Deccan Chronicle

Bengaluru: Meet the "war room" specialists

Deccan Chronicle| Chandrashekar G

Published on: April 12, 2019 | Updated on: April 12, 2019

The core team has about 25 members and hundreds of people work in the field in the constituency.

Krishna Byregowda

Krishna Byregowda

Bengaluru: They are  techies, bank employees, sales executives, and content creators. But these elections they have expanded their roles to become volunteers at the "war rooms" of political parties, helping them strategise their campaign and making sure they get their message across to the voters.

With social media having become a powerful tool to reach out to the masses and  smart phones having revolutionised the way it operates, those in the war rooms constantly try to be creative while feeding it with new content to  create awareness about their parties and candidates.

One volunteer, C. Ravi, working for Bengaluru North candidate of the Congress, Krishna Byregowda,  says manning a war room is a challenging , but interesting task. The core team has about 25 members and hundreds of people work in the field in the constituency.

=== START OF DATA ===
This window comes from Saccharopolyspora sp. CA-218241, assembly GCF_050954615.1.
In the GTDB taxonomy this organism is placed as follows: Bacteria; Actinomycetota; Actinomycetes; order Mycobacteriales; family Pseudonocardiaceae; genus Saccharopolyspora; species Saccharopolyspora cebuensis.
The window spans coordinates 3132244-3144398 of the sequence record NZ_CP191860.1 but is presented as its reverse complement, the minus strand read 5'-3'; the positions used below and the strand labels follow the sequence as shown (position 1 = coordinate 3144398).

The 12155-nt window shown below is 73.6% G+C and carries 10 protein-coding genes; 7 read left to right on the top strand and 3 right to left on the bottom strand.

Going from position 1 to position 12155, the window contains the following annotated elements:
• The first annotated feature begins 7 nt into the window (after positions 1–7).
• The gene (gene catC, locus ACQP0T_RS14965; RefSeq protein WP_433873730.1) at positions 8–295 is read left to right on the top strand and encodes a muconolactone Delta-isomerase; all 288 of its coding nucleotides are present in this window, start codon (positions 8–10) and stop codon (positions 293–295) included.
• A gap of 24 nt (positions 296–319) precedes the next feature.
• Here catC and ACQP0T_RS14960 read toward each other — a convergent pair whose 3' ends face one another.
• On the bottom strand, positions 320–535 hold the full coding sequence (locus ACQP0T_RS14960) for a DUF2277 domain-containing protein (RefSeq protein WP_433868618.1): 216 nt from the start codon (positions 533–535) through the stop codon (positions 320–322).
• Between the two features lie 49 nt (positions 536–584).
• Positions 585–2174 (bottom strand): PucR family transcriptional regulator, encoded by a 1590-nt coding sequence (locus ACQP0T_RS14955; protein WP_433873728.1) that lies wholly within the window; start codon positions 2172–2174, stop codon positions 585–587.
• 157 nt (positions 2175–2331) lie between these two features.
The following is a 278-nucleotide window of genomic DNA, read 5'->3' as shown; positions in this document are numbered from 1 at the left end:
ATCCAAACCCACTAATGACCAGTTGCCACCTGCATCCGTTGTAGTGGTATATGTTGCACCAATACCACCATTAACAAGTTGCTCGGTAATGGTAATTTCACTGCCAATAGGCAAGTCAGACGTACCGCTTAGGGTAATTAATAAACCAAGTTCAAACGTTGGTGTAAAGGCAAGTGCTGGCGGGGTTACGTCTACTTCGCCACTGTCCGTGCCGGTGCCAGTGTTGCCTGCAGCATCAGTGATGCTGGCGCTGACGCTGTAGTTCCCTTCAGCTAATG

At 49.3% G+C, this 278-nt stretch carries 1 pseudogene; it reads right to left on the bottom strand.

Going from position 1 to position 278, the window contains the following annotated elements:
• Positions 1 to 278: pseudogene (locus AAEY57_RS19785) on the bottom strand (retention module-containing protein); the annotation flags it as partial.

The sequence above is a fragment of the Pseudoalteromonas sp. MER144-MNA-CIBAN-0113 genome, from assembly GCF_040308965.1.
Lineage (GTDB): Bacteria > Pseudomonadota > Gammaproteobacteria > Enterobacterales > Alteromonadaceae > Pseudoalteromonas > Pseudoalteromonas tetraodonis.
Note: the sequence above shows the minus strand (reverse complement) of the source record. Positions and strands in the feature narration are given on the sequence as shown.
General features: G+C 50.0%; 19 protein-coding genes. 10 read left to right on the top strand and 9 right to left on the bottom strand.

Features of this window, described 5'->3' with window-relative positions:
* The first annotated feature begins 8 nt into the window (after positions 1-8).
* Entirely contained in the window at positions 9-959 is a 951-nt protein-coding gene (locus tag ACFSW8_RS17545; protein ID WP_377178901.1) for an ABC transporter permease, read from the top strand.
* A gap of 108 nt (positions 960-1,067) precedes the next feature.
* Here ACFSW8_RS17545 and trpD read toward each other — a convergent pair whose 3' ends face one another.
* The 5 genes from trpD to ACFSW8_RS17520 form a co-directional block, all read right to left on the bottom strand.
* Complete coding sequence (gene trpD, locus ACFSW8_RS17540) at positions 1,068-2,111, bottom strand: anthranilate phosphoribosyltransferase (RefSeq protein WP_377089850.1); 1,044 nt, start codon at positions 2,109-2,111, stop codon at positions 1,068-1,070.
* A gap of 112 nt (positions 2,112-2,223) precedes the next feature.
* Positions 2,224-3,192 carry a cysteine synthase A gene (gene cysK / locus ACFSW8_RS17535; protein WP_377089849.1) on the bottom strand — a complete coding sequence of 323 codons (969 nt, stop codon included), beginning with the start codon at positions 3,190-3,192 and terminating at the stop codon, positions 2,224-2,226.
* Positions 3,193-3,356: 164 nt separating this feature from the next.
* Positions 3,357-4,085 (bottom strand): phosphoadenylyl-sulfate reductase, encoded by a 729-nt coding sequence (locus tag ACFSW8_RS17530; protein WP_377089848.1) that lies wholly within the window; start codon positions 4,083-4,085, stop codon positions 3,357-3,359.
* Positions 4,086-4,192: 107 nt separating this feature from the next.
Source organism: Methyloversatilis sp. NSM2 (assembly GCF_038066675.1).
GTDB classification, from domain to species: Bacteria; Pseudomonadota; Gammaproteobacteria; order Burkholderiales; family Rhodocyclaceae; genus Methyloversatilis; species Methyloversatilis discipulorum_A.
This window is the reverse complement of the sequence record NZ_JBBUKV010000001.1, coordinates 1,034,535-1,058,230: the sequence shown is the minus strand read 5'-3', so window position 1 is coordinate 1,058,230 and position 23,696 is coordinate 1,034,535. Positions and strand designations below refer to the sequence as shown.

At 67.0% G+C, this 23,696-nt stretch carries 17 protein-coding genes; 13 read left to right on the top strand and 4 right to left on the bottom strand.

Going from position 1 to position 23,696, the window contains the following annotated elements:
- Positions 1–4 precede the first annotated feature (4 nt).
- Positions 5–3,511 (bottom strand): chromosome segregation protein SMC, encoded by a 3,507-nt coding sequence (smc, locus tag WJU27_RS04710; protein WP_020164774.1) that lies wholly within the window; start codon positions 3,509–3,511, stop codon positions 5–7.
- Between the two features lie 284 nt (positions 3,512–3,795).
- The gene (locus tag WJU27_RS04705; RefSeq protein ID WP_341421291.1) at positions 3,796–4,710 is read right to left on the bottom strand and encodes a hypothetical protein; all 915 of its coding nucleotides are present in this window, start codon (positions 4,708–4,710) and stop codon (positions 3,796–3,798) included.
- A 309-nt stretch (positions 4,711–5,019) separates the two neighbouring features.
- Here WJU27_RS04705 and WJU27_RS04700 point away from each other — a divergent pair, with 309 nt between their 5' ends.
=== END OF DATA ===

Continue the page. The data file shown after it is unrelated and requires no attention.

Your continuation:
Ask him why he works for Mr. Byregowda and he says he is impressed by his inclusive perspective and unique ideas for development and sustainability. Some of the team members have taken a sabbatical from their jobs to work for the Congress leader,  while others are  lending a hand in the war room outside work hours, according to him.

"We stay late into the night, planning the content and feed constantly. We also work to spread the good work done by our candidate," he explains. Another volunteer, Rakesh Prasad, who works for Union minister, D V Sadananda Gowda,  contesting on a BJP ticket in the constituency, heads his social media cell and has been monitoring it for the last couple of polls.

"The war room is always lively,  buzzing with fresh ideas and ways to use technology for the campaigning. We constantly work at enhancing the image of the candidate and party. Some develop exclusive apps to locate polling stations with ease,  while some develop mobile applications to send feeds to a large number of groups at one go," he explains.

Mr Satish Babu, also a volunteer in Mr Gowda’s war room, says some of the applications developed help in data segregation. The team works at various levels and some in the field for better reach and to get  feedback from the voters.As for why he works for the Union minister, he says simply, " Mr. Gowda has delivered on his promises."

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